Ride out of high street to avoid banking fraud, jockeys told
Jockeys have been urged to move their money out of high street banks after a string of frauds.
The Professional Jockeys Association (PJA) issued the warning in its October newsletter and said that around 30 jockeys and trainers had been targeted by the "fairly rudimentary scam".
The body said that due to the losses - thought to be a six-figure sum - and "given the ineptitude of the major high street banks in preventing the fraud and their lack of interest in prosecuting it", the only way to prevent more was to bank away from the high street.
The PJA said the frauds were first reported in early 2014 and were continuing, " with the banks seemingly both unwilling and incapable of preventing or investigating them, and the police and Action Fraud of no use whatsoever".
The body said money had been withdrawn over the counter, possibly using fraudulent documents.
The newsletter, on the body's website, says: "What is most scandalous is that on almost every occasion the banks admit to not following their own procedures, handing significant sums of cash over - in some cases several thousands of pounds - despite signatures that don't match those held by the bank and/or warning flags on the account not to issue cash withdrawals following previous frauds."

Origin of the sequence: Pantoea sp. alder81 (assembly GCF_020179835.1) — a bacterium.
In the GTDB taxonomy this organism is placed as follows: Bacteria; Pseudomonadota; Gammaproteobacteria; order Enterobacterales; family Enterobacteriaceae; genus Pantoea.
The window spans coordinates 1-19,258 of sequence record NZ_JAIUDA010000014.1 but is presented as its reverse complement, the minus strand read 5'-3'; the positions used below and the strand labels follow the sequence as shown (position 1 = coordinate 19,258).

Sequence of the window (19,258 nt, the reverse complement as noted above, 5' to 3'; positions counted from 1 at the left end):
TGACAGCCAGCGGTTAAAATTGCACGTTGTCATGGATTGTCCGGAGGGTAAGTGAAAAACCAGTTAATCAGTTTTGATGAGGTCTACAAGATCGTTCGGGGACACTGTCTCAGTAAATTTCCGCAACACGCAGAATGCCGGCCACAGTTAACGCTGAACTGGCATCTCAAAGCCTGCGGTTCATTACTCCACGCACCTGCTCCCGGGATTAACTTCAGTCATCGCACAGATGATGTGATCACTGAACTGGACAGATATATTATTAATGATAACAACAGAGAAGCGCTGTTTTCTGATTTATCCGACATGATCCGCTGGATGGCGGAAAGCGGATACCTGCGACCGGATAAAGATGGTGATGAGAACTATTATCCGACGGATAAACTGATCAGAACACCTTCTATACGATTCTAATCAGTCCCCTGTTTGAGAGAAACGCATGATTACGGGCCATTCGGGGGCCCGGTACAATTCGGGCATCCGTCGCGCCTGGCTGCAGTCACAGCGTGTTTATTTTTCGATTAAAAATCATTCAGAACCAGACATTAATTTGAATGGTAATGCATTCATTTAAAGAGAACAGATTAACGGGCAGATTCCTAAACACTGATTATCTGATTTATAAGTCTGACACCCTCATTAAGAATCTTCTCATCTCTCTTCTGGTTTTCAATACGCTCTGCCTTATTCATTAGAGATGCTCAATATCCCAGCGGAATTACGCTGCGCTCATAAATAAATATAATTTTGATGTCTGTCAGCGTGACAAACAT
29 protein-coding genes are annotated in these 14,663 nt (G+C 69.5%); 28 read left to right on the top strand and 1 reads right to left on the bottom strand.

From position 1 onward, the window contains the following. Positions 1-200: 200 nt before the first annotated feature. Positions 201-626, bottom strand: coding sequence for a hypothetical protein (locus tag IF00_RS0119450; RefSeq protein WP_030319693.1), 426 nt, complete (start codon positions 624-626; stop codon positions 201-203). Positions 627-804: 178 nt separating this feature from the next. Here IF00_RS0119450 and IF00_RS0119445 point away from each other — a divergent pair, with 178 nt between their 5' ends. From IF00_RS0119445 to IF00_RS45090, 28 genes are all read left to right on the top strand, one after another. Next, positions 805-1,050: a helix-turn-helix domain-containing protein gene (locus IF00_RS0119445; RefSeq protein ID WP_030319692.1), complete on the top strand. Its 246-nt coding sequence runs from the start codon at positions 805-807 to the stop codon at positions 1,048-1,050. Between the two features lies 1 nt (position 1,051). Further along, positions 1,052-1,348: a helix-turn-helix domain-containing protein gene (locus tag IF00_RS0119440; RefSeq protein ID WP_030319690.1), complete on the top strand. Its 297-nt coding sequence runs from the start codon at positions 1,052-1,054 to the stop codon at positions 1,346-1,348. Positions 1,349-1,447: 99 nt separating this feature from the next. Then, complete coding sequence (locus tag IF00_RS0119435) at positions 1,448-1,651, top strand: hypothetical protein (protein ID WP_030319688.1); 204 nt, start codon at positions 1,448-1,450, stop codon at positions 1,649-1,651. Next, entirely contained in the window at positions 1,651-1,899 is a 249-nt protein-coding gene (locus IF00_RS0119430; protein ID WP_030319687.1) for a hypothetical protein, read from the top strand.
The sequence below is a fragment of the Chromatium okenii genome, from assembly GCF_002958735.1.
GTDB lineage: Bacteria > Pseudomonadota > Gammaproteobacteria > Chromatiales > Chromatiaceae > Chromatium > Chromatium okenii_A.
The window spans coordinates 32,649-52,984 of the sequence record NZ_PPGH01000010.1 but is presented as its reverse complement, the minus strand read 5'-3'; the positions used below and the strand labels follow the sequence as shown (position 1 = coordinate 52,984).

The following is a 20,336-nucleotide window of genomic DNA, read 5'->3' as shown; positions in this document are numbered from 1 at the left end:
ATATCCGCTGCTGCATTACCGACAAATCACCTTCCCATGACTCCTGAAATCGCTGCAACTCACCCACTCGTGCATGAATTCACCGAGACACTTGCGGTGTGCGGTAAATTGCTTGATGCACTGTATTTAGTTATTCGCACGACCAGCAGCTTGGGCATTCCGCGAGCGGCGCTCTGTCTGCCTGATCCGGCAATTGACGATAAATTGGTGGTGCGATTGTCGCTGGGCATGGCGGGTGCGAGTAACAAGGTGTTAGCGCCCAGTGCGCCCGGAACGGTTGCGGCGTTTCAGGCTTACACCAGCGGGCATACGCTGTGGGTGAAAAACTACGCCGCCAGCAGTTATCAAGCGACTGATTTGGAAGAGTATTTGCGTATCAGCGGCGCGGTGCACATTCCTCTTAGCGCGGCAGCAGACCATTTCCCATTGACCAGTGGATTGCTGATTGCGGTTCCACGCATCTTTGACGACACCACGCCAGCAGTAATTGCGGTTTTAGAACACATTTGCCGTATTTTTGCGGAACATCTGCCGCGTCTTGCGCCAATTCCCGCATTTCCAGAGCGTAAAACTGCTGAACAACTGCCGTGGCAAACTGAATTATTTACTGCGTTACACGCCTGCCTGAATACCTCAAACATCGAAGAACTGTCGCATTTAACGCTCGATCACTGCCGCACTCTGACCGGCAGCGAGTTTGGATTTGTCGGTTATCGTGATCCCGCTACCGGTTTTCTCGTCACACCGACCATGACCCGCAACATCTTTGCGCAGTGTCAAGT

It adds: "In the light of the significant and ongoing losses, which must now amount to a significant six-figure sum, the PJA and BHA have come to the conclusion that, given the ineptitude of the major high street banks in preventing the fraud and their lack of interest in prosecuting it, the only way to prevent the frauds from continuing is to move their current account banking off the high street.
"We cannot recommend a particular bank but there are numerous options (eg Weatherbys, Marks and Spencers, First Direct, Tesco, Sainsburys, etc) we strongly urge our members to consider that option.
"Those that are and chose to remain on the high street, please continue to keep a very close and regular eye on your transactions and report any suspicious activity immediately to your bank."
PJA chief executive Paul Struthers told the BBC: "The question we are struggling to understand is how they know where each of the jockeys bank and how they are getting access to the account.
"That is what is perplexing us."
He added: "It has just got to the stage now where between us and the BHA we have realised that a combination of the incompetence or the unwillingness of the banks to deal with it means the only advice we can give jockeys is to get off the high street."